Wipro sees pick-up in European business in Q2

Wipro sees pick-up in European business in Q2

Bangalore: Wipro Ltd, India’s No. 3 outsourcing firm, is seeing a pick-up in growth momentum in Europe in this quarter on increased demand and stability in billing rates, a senior official said on Monday.

Wipro saw good opportunities in Europe as some economies revived, and corporates’ decision-making had become faster than in the period after the collapse of Lehman Brothers, said Ayan Mukerji, head of European operations for Wipro’s IT services business.

“From my perspective, if we look at some of our wins in quarter one and the pipeline that we have and what we think that we will close, it’s not too bad," Mukerji told Reuters in a phone interview from his London office.

“I am definitely not absolutely upbeat, but I am very optimistic," he said.

“I think quarter two is definitely looking better than quarter one."

Wipro, whose financial year runs from April to March, was seeing stability in pricing in Europe, and most of the talks with its clients on price cuts have ended, Mukerji said.

Germany and France, the two key European markets for Wipro, reported a return to economic growth in the April-June quarter, ending their recessions.

Indian software firms such as Wipro and Infosys Technologies are looking to expand in markets such as Europe and Asia Pacific to cut their dependence on the US market, which brings in more than half the sector’s about $60 billion revenue but has been badly hit by economic and market turmoil.

Europe accounted for about 26% of Wipro’s revenue in the quarter ended June, compared to 27% a year ago. The United States brought in 60% of the company’s Rs62.5 billion ($1.3 billion) revenue in April-June.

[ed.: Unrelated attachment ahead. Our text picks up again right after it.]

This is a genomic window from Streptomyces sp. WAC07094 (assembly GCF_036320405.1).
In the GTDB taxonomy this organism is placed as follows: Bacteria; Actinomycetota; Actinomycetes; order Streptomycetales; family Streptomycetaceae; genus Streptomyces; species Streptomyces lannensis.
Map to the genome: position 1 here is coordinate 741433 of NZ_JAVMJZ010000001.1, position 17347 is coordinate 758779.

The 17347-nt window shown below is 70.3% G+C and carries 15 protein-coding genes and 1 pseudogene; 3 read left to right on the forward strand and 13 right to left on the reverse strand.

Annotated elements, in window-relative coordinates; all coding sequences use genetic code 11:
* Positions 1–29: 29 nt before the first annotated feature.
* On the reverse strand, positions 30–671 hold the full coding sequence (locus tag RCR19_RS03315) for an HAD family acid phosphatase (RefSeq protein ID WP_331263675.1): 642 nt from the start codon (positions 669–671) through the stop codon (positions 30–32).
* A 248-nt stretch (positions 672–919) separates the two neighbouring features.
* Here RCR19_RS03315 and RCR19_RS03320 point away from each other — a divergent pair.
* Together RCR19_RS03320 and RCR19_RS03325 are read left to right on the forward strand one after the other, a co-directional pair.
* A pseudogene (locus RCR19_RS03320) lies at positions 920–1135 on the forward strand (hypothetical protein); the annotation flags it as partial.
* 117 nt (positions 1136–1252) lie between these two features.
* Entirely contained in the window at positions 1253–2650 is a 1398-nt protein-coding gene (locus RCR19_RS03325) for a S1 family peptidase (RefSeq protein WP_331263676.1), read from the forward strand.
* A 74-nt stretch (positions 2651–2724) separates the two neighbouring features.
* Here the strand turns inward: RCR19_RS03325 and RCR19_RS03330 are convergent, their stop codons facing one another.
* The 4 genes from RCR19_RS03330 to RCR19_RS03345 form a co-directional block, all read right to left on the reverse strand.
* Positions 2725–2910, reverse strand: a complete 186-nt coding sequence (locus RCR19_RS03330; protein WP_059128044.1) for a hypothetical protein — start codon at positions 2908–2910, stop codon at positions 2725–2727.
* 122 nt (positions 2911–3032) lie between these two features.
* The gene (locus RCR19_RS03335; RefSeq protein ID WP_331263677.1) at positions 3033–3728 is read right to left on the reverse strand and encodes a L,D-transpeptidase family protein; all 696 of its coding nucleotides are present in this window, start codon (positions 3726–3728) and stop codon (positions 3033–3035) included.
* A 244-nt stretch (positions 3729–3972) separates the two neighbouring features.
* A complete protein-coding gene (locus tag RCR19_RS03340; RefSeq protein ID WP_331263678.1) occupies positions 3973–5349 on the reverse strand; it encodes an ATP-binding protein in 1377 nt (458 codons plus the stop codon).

In Europe, the outsourcers face competition from big global IT players such as IBM Inc, Hewlett-Packard and Accenture, as well as European firms such as Capgemini and Anglo-Dutch computer services firm Logica.

Pricing stability

The Wipro executive said overall IT spending in Europe was likely to remain flat to lower for at least the next couple of quarters, but more companies were likely to take to offshoring to reduce costs.

Last month, oil and gas major BP Plc chose Wipro and four other outsourcers, IBM, Accenture, Tata Consultancy and Infosys, as part of a drive to consolidate the number of its services providers.

Mukerji said the firm expected to win more deals from global corporations’ drive to reduce number of IT services providers.

Shares in Wipro, which counts Citigroup, Cisco, Nokia Siemens Networks and Credit Suisse as clients, ended up nearly 1% on Monday at Rs557.70 on the Bombay Stock Exchange.

Wipro, which has a market value of $17 billion, trades at 20.6 times its one-year forward earnings, as compared to 21.2 times in Tata Consultancy and 21.7 times in Infosys, according to Thomson Reuters I/B/E/S.

Wipro, majority owned by billionaire Azim Premji who turned the family’s ailing vegetable oil business into IT services major, offers IT solutions such as system integration, software application development and manages call centres.